Species list


Maclura pomifera

Osage orange

Osage orange, hedge apple, bow-wood (Eng); maclura, madera de arco, naranjo de Osage (Spa).


DID YOU KNOW...? The excellent bows and arrows of the Osage Indians, a North American tribe close to the Sioux, were made with the wood of the ‘Maclura pomifera’ tree. This is why it is popularly known as both the 'Osage orange' and the 'bow-wood'.


This tree contains sticky latex, and has an irregularly spherical crown. It does not generally grow more than 15 m tall. It has orange brown bark that cracks longitudinally with age and sheds in long thin strips. When scratched these smell bad, as do the branches. The twigs are generally armed with thorns up to 6 cm long, arranged in pairs. The leaves measure up to 12 cm in length and are deciduous, simple, and alternate. They have an entire margin and are hairless except for a few hairs that can be found on the veins on the underside. They are ovate-lanceolate or oblong in shape and have a pointed apex. This is a dioecious species, i.e., the trees are either male or female. The yellowish-green male flowers are inconspicuous, and grouped in globose clusters up to 3 cm long. The female blooms have almost no stalks and come together to form globose flower heads. In the summer or autumn fruit develop which are also globose and large in size (up to 15 cm diameter). These are fleshy, and have juicy pulp but are inedible and contain numerous elongated seeds. The fruit are characterised by their wrinkled yellowish-green surface that is vaguely reminiscent of an orange or a small brain. When split open they exude a milky sap.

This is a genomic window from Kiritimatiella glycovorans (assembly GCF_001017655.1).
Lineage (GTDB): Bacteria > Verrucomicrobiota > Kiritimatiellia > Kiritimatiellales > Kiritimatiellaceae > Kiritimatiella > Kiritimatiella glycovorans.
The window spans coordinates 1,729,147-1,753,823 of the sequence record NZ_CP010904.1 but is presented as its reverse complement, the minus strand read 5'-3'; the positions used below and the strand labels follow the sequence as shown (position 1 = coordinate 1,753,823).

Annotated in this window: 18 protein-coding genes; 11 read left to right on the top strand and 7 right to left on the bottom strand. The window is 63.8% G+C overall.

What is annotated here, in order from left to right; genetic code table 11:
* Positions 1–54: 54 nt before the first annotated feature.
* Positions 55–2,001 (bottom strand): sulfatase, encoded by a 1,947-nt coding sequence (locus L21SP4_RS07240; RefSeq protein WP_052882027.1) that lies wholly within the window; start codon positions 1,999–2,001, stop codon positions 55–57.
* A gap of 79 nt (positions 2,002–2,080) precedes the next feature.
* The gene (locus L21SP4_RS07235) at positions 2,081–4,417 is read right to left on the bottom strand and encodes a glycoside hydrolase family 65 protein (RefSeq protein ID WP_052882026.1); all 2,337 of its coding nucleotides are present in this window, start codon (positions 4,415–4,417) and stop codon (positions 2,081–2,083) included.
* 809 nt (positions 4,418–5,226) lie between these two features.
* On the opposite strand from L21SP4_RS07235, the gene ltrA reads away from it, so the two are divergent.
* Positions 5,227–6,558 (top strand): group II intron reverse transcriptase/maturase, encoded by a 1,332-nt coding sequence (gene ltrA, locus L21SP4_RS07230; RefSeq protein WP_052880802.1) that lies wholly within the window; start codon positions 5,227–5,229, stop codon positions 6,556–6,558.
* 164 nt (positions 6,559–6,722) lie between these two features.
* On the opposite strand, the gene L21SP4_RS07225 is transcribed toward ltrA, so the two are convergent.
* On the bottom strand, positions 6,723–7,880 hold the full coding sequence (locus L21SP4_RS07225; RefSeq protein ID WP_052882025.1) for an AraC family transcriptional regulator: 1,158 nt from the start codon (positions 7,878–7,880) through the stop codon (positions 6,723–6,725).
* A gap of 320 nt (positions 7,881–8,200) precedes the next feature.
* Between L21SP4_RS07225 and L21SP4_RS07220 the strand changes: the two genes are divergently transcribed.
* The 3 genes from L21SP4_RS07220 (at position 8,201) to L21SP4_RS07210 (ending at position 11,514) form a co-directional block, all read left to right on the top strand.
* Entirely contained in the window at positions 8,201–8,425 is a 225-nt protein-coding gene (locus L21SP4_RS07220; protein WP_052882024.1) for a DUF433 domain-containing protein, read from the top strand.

This tree requires a warm temperate climate and a sunny position, although it does tolerate low temperatures. It prefers cool, fertile soils; it will not grow on saline soils and develops poorly in compacted ground. Even so, it prospers in poor substrates where other species have difficulties. It also withstands drought and wind. It has not been widely cultivated in the Canary Islands, but single specimens and small groups have become established in the wild on the midslopes, or medianías (zones between altitudes of 600 and 1500 m) in the centre and north of Gran Canaria.


The Osage orange originated in the southeastern part of North America (Arkansas and Texas). It is not known why it was introduced into the Canary Islands, but it has become established in the wild in various places across Gran Canaria.